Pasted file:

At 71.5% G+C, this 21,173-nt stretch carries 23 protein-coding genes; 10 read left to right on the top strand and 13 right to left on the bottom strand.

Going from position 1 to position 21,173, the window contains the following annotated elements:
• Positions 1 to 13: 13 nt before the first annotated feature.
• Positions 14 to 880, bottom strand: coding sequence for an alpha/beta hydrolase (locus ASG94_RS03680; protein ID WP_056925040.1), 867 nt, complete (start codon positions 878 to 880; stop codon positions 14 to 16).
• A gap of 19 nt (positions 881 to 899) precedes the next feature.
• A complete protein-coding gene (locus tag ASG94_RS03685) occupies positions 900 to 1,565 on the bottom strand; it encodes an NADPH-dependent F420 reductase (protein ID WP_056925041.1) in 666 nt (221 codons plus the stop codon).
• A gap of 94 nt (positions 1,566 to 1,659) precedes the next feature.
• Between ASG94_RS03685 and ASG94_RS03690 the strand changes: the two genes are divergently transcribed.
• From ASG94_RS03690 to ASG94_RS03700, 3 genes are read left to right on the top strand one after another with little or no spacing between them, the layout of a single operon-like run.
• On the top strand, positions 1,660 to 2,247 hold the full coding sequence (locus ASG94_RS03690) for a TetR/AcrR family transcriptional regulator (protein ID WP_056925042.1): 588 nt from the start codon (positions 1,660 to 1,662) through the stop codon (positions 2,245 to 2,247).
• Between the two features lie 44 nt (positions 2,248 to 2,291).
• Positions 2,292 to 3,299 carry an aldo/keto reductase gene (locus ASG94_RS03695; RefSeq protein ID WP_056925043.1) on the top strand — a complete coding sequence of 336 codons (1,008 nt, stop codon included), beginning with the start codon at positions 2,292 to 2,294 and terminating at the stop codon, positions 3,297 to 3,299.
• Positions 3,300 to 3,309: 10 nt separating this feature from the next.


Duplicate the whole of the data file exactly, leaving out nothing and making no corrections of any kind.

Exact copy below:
At 71.5% G+C, this 21,173-nt stretch carries 23 protein-coding genes; 10 read left to right on the top strand and 13 right to left on the bottom strand.

Going from position 1 to position 21,173, the window contains the following annotated elements:
• Positions 1 to 13: 13 nt before the first annotated feature.
• Positions 14 to 880, bottom strand: coding sequence for an alpha/beta hydrolase (locus ASG94_RS03680; protein ID WP_056925040.1), 867 nt, complete (start codon positions 878 to 880; stop codon positions 14 to 16).
• A gap of 19 nt (positions 881 to 899) precedes the next feature.
• A complete protein-coding gene (locus tag ASG94_RS03685) occupies positions 900 to 1,565 on the bottom strand; it encodes an NADPH-dependent F420 reductase (protein ID WP_056925041.1) in 666 nt (221 codons plus the stop codon).
• A gap of 94 nt (positions 1,566 to 1,659) precedes the next feature.
• Between ASG94_RS03685 and ASG94_RS03690 the strand changes: the two genes are divergently transcribed.
• From ASG94_RS03690 to ASG94_RS03700, 3 genes are read left to right on the top strand one after another with little or no spacing between them, the layout of a single operon-like run.
• On the top strand, positions 1,660 to 2,247 hold the full coding sequence (locus ASG94_RS03690) for a TetR/AcrR family transcriptional regulator (protein ID WP_056925042.1): 588 nt from the start codon (positions 1,660 to 1,662) through the stop codon (positions 2,245 to 2,247).
• Between the two features lie 44 nt (positions 2,248 to 2,291).
• Positions 2,292 to 3,299 carry an aldo/keto reductase gene (locus ASG94_RS03695; RefSeq protein ID WP_056925043.1) on the top strand — a complete coding sequence of 336 codons (1,008 nt, stop codon included), beginning with the start codon at positions 2,292 to 2,294 and terminating at the stop codon, positions 3,297 to 3,299.
• Positions 3,300 to 3,309: 10 nt separating this feature from the next.